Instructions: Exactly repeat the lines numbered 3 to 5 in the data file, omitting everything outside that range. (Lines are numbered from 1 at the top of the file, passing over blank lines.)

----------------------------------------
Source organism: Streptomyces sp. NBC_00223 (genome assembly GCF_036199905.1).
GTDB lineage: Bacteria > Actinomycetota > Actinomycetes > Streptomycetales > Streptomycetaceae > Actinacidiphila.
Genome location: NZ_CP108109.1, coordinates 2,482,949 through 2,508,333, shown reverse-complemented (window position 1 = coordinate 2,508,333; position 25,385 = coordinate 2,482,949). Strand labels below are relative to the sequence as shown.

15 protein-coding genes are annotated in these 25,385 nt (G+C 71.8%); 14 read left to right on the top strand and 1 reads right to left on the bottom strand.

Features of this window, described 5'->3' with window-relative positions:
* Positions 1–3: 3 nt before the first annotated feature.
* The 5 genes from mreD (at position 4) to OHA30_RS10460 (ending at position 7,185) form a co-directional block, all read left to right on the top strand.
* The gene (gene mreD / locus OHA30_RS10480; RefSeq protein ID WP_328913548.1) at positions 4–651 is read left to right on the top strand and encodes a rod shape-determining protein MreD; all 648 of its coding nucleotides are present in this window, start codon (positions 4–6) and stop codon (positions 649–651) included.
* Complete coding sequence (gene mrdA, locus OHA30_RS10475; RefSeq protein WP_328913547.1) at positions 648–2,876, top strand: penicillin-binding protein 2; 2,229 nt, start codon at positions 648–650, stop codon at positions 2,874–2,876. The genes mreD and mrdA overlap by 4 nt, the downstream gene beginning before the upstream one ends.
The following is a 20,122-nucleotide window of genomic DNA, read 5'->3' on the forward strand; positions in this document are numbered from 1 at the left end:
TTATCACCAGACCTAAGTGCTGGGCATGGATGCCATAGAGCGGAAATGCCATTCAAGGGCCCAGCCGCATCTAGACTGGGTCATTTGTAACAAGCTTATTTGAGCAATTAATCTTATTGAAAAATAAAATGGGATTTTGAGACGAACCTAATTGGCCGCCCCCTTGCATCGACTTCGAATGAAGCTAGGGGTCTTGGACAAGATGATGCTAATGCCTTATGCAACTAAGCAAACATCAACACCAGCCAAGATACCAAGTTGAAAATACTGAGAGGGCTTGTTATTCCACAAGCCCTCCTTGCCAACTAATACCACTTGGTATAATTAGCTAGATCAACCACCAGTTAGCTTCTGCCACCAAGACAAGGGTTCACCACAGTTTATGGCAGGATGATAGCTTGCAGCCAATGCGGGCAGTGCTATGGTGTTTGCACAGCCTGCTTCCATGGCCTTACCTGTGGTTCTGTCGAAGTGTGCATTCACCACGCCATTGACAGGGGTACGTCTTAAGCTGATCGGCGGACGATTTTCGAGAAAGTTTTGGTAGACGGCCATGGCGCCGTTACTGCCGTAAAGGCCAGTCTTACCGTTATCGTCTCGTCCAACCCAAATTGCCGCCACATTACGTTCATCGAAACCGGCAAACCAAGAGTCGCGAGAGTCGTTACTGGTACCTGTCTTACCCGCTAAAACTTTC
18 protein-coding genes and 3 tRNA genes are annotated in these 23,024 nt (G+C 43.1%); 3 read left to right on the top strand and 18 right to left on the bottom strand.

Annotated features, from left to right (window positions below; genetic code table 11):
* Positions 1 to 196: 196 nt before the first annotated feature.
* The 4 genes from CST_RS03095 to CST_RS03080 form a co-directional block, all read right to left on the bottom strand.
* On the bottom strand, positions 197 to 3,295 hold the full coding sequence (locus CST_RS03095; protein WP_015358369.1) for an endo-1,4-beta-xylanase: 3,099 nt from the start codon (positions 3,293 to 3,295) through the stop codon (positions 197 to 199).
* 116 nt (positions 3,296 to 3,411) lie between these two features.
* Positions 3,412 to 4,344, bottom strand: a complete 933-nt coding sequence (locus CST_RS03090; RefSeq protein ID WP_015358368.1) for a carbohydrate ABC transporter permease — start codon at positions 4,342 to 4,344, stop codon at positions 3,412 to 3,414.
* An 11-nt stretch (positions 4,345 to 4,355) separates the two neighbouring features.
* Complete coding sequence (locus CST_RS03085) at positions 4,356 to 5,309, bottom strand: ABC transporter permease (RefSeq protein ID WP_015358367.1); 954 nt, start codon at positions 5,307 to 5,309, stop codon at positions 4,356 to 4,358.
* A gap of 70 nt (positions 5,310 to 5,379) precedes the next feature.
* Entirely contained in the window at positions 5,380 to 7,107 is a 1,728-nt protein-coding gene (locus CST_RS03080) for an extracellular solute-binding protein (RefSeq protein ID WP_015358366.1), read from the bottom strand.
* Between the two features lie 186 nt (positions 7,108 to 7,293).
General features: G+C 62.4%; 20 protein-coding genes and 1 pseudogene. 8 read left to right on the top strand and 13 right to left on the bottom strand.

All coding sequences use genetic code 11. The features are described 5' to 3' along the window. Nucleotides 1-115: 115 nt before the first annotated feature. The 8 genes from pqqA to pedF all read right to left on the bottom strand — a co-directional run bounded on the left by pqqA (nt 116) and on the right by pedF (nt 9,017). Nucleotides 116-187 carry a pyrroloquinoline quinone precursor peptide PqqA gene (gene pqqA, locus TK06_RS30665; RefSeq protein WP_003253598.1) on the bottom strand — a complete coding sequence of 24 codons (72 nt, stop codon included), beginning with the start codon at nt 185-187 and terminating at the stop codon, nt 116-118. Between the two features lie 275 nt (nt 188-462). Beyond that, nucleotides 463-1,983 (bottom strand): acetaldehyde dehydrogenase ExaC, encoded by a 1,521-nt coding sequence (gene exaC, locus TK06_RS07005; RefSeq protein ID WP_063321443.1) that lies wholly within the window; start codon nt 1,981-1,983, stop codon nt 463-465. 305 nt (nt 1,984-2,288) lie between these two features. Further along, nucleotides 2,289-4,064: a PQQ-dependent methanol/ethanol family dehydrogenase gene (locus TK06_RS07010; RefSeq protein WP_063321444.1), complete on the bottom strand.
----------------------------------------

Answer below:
Genome location: NZ_CP108109.1, coordinates 2,482,949 through 2,508,333, shown reverse-complemented (window position 1 = coordinate 2,508,333; position 25,385 = coordinate 2,482,949). Strand labels below are relative to the sequence as shown.

15 protein-coding genes are annotated in these 25,385 nt (G+C 71.8%); 14 read left to right on the top strand and 1 reads right to left on the bottom strand.

Features of this window, described 5'->3' with window-relative positions: